An insurance claim is a formal request by a policyholder (you) to your insurer for coverage or compensation for a covered loss or insured event. Simply put, this means that a claim is what you will submit when something goes wrong.


When you experience a sudden and unforeseen event that costs you money, it is called a loss. Following a loss, you can ask your insurer or broker to pay you for what you have lost. This request or process is called a claim.


At the time of this claim, be prepared to submit information, whilst this can be challenging at times, you need to be aware that when information is not provided the insurance company may decline to even look at your claim due to the facts not being presented. Whilst this is at times a tedious experience and at the worst time, we would recommend for your own good that you push through and provide the necessary.


The insurer will either validate (approve) or deny (reject) the claim. If it is approved, the insurer will issue payment through the channels specified and the claim will be closed. Your policy will detail how your payout will happen in the event of a claim being submitted.


The whole reason you have insurance is to bring you back to the financial state you were in before your loss. This process is known as indemnification. If the loss is caused by something covered in your insurance policy, your insurer will indemnify you as the insured and they will pay you the value specified in your policy (less any excess/first amounts payable) or at times approve a service provider to complete the repair/replacement work where it may be required.


So how does it work? When you suffer a loss, you want your insurance company to pay for it. However, coverage is always detailed in your insurance policy, so if you are not covered for the event you encounter, they will, unfortunately, be unable to help. To combat this, always make sure your information and insured goods are up to date.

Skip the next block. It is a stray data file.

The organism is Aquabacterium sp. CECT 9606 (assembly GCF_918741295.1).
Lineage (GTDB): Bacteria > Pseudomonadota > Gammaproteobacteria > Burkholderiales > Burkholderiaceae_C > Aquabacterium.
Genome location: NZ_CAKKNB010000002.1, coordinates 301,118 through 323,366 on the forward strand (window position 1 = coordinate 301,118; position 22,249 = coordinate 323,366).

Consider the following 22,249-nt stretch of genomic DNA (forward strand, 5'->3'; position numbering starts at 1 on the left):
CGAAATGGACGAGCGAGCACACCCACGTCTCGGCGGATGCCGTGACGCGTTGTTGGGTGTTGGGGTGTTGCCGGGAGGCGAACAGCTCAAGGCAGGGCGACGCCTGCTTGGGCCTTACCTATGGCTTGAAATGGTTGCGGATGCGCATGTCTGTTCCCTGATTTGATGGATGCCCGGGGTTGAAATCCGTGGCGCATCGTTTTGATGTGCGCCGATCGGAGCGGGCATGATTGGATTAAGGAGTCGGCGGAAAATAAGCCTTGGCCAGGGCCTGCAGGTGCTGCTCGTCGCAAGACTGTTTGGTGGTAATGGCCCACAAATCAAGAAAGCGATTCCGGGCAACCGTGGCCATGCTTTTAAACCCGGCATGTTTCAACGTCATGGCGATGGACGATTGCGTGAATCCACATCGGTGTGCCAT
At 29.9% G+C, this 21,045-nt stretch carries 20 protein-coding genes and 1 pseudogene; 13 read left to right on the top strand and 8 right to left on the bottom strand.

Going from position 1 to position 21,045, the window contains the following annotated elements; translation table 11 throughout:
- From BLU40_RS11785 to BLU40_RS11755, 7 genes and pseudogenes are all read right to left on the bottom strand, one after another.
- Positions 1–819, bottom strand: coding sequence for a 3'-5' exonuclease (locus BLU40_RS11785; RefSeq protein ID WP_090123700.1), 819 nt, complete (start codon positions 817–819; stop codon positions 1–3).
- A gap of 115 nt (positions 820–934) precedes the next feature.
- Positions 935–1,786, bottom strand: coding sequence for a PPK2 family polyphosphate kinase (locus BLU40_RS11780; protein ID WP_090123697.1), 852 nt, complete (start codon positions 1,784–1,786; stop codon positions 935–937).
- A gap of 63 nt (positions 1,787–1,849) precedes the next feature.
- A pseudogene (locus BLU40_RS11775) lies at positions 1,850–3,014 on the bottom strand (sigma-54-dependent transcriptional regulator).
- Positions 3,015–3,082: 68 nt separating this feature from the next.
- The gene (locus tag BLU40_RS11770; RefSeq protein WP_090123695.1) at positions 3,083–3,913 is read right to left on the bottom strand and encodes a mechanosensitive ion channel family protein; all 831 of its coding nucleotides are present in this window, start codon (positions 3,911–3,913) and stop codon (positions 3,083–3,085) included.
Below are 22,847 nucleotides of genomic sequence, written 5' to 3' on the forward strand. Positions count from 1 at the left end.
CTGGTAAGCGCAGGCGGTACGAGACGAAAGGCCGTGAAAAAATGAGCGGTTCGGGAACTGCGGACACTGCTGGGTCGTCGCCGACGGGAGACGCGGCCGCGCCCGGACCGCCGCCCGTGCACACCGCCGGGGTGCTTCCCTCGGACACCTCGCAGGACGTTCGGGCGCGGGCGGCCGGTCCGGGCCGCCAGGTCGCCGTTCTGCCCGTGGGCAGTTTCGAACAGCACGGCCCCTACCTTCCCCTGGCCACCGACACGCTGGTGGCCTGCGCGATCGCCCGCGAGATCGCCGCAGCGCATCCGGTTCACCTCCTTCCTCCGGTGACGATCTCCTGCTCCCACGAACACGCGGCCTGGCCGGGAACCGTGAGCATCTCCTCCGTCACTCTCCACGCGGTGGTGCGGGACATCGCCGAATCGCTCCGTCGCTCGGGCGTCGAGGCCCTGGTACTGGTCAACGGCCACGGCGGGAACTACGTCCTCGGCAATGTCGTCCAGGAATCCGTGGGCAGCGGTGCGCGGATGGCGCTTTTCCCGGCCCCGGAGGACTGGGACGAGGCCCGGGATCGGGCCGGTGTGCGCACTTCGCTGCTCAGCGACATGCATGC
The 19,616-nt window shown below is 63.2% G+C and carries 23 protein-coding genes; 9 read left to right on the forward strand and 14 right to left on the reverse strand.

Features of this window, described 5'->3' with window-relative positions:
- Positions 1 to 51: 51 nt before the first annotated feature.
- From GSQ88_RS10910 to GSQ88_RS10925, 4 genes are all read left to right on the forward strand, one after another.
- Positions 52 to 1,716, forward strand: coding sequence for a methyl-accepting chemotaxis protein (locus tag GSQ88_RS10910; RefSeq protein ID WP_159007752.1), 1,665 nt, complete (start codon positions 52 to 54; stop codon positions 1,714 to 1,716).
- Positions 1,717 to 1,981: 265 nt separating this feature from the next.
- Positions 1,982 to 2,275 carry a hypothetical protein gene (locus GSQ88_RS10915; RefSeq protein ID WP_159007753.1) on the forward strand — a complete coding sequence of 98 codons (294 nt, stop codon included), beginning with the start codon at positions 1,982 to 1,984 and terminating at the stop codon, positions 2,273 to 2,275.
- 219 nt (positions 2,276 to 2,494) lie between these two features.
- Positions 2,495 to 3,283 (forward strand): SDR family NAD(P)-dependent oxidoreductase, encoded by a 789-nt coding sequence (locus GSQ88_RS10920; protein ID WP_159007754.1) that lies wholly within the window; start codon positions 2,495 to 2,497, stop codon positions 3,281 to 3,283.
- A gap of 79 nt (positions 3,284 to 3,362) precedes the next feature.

These are some examples of claims that you might make, depending on the type of insurance you have.


Vusi’s New Wheels

Vusi has just been able to buy his first car and he is so excited to show it off to those close to him! After lunch one afternoon, Vusi waves goodbye to his friends and takes a quick walk to where he left his car, only to find that it has been stolen.


In this moment, Vusi is SO glad he decided to get car insurance, so he knows that he is covered. The first thing he needs to do is call the police and report the theft of his vehicle by providing his registration number, VIN number, and a description of the vehicle.


After a few moments, Vusi remembers that he got a tracker installed. He calls his tracker company, gives them the car’s last known location, and asks that they activate the tracker and start tracking the car.


Last, but most definitely not least, Vusi calls his insurance broker and advises them that he needs to submit a claim. Vusi knows that the sooner he tells his insurer or broker, the sooner they can start processing his claim and the sooner he will be able to get a new set of wheels.


Vusi will need to submit a few documents during the claims process, including a picture of the police report, the case number, a copy of the vehicle registration, a certified copy of his ID, and a form that gives the insurer consent to access police records and border movements of his car. He might also be asked for the mileage, tracking device details, photos of the car keys, and a description of any marks or dents on the car.


The insurance provider will prepare an agreement of loss document detailing how much money is due to Vusi and how much will be paid directly to the bank. Once Vusi signs this document he will need to return it to his insurance company along with the car keys and the original registration documents. From there, Vusi will receive a payout and be able to get himself a new car in no time.


Alternatively, Vusi’s car could be located and recovered before the claim is settled. His car will have to be assessed for any damage. If there is no damage, Vusi will get his car back. However, if there is damage found on Vusi’s car, and repairs need to be made, the claim will need to be changed from a stolen car to a damaged car. Then the repairs can take place and Vusi will be riding in style!